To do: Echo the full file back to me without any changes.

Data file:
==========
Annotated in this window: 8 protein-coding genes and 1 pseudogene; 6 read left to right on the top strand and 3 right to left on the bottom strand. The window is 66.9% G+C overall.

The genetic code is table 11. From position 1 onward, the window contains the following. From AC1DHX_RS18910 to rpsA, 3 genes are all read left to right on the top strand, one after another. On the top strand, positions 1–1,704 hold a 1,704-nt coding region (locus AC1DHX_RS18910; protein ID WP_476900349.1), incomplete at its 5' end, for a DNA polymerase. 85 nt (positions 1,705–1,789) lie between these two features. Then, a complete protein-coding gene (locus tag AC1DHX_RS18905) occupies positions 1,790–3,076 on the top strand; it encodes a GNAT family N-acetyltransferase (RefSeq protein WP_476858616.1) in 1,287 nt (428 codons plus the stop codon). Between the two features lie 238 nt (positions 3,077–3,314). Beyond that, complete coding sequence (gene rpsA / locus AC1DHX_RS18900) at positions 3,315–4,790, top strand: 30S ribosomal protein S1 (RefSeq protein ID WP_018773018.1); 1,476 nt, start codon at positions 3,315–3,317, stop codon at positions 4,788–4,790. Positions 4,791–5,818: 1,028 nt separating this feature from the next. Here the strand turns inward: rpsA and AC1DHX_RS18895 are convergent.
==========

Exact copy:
Annotated in this window: 8 protein-coding genes and 1 pseudogene; 6 read left to right on the top strand and 3 right to left on the bottom strand. The window is 66.9% G+C overall.

The genetic code is table 11. From position 1 onward, the window contains the following. From AC1DHX_RS18910 to rpsA, 3 genes are all read left to right on the top strand, one after another. On the top strand, positions 1–1,704 hold a 1,704-nt coding region (locus AC1DHX_RS18910; protein ID WP_476900349.1), incomplete at its 5' end, for a DNA polymerase. 85 nt (positions 1,705–1,789) lie between these two features. Then, a complete protein-coding gene (locus tag AC1DHX_RS18905) occupies positions 1,790–3,076 on the top strand; it encodes a GNAT family N-acetyltransferase (RefSeq protein WP_476858616.1) in 1,287 nt (428 codons plus the stop codon). Between the two features lie 238 nt (positions 3,077–3,314). Beyond that, complete coding sequence (gene rpsA / locus AC1DHX_RS18900) at positions 3,315–4,790, top strand: 30S ribosomal protein S1 (RefSeq protein ID WP_018773018.1); 1,476 nt, start codon at positions 3,315–3,317, stop codon at positions 4,788–4,790. Positions 4,791–5,818: 1,028 nt separating this feature from the next. Here the strand turns inward: rpsA and AC1DHX_RS18895 are convergent.